This story about Aidy Bryant first appeared in the “Race Begins” issue of TheWrap’s Emmy magazine. It is one in a series of conversations about the effects of the coronavirus on the TV industry.
Aidy Bryant’s spring and summer was pretty much laid out for her: She was going to finish her eighth season as a cast member on “Saturday Night Live,” then go straight into writing, producing and starring in the third season of her Hulu series “Shrill.” But the coronavirus turned the last three episodes of “SNL” into “SNL at Home” productions, and had an impact on “Shrill” as well. The comedic actress described her balancing act.
Making the “SNL at Home” episodes must have been totally different than the usual experience there.
Totally upside down. There’s almost nothing similar other than the people. It was really like reinventing the wheel. I think our post supervision team deserves a golden crown for the rest of time. They were wrangling so many files that people were uploading. It was an incredible feat, but it was also really weird and hard.
What has the effect been on “Shrill?”
Normally we would have started writing in April and we would start shooting in early July. Because of this whole thing, everything got pushed. We start writing via Zoom on Monday (May 18), and shooting is TBD. I have a couple of possible schedules, but who knows when it’ll really be safe?
A TV writers’ room seems like a very intense environment to have to move to Zoom.
We’ve tried to make it so it’s not like an eight-hour day in front of your Zoom. We meet, we talk, we split off and do assignments, then come back and present them. And we also have some plans to split the room into groups of two or three, so it’s not insanely draining. Sitting in front of the computer becomes this inactive experience, and the writer’s room is really engaging. It’s hard to keep that same kind of energy up on Zoom.
What were your priorities going into Season 2 of “Shrill?”
Well, we went straight to series from a script for the first season. So I was really thrilled to finish the first season, pause, regroup, talk about workload and ask, “How can we do it better?” It was really thrilling to plan.
Did you always have the goal of your character, Annie, hitting reset on her love life at the end of the season?
Yeah. That was probably the thing we talked about the most in the writers’ room and with Hulu. It was really important that it be representative of most young women’s experiences. Even once you find your own internal confidence on some level, the last place that a lot of young women find their confidence is in their romantic relationships. They feel like they still deserve so little in that space, despite being really strong in their work life or their friendships or their family. So we wanted to show how miserable that psyche is and how long it takes to wake up from that.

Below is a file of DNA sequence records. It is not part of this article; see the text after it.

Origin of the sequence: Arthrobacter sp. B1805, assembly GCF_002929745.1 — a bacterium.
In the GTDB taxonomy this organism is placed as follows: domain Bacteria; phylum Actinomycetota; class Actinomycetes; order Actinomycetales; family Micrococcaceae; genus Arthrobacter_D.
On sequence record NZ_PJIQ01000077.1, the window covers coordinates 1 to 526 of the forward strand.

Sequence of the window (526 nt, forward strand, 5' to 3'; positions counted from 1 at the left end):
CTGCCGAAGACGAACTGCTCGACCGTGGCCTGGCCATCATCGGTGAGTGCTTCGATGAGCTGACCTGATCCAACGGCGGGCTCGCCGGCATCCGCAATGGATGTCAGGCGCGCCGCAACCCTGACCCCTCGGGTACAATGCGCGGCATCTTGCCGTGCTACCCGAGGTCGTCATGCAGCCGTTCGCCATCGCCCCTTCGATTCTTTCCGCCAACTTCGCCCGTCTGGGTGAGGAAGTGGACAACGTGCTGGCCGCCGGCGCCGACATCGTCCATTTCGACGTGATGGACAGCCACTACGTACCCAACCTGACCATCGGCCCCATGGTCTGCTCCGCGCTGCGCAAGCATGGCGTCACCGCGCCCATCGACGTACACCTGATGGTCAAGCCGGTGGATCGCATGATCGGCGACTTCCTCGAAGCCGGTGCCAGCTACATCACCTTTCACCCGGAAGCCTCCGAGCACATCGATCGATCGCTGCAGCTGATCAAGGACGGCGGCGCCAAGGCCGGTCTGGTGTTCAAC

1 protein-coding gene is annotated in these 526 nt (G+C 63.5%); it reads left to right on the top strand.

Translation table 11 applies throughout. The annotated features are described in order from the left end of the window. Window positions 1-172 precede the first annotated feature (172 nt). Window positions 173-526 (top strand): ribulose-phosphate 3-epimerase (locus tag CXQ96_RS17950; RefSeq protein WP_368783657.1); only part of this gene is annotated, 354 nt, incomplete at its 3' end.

But also, we had more real estate. The second season was eight episodes. The first was only six. In the first season, we had to stay within these tight confines of “let’s just make this a character study,” basically. And it felt like a nice challenge to go wider in the second season.
Are you planning to do that again in the third season?
Yes, Season 3 will be eight episodes again.
Which could be tricky if it’s being pushed back.
That’s for dang sure. There’s a lot of uncertainty about how it will go down. I’m trying not to be like, “Oh, my gosh, how am I going to do this?” At some point it’s going to become clear what the answer is, you know?
You have two jobs, and one of them goes for much of the year and is all-consuming. Does all of this uncertainty change your thoughts about staying with “SNL” versus having the time to do what you want to do with “Shrill?”
It’s definitely something to think about. At the same time, though, as much as I feel like, “Oh, gosh, ‘SNL’ takes a lot from me,” it also has given me everything. And also, at least for me, doing these shows at home was really fun, but it doesn’t feel like normal “SNL.” There’s just a quality there that’s magical. So I don’t know at this point.
As you plan for the next season of Shrill, are you worried about crowd scenes? Sex scenes? Craft services?
We’re having all kinds of phone calls about that with Warner Bros., definitely. We’ve made a list of stuff, which includes potentially using our sets more than we use locations, trying to keep things in a controlled space, less guests, less crowd scenes, those kinds of things. I think that’s going to be a reality.
But also, “SNL at Home” is a good example of how sometimes those restrictions create creativity, you know? Suddenly you have to work within weird parameters, and you start thinking out of the box.
Read more from The Race Begins issue of TheWrap Emmy magazine.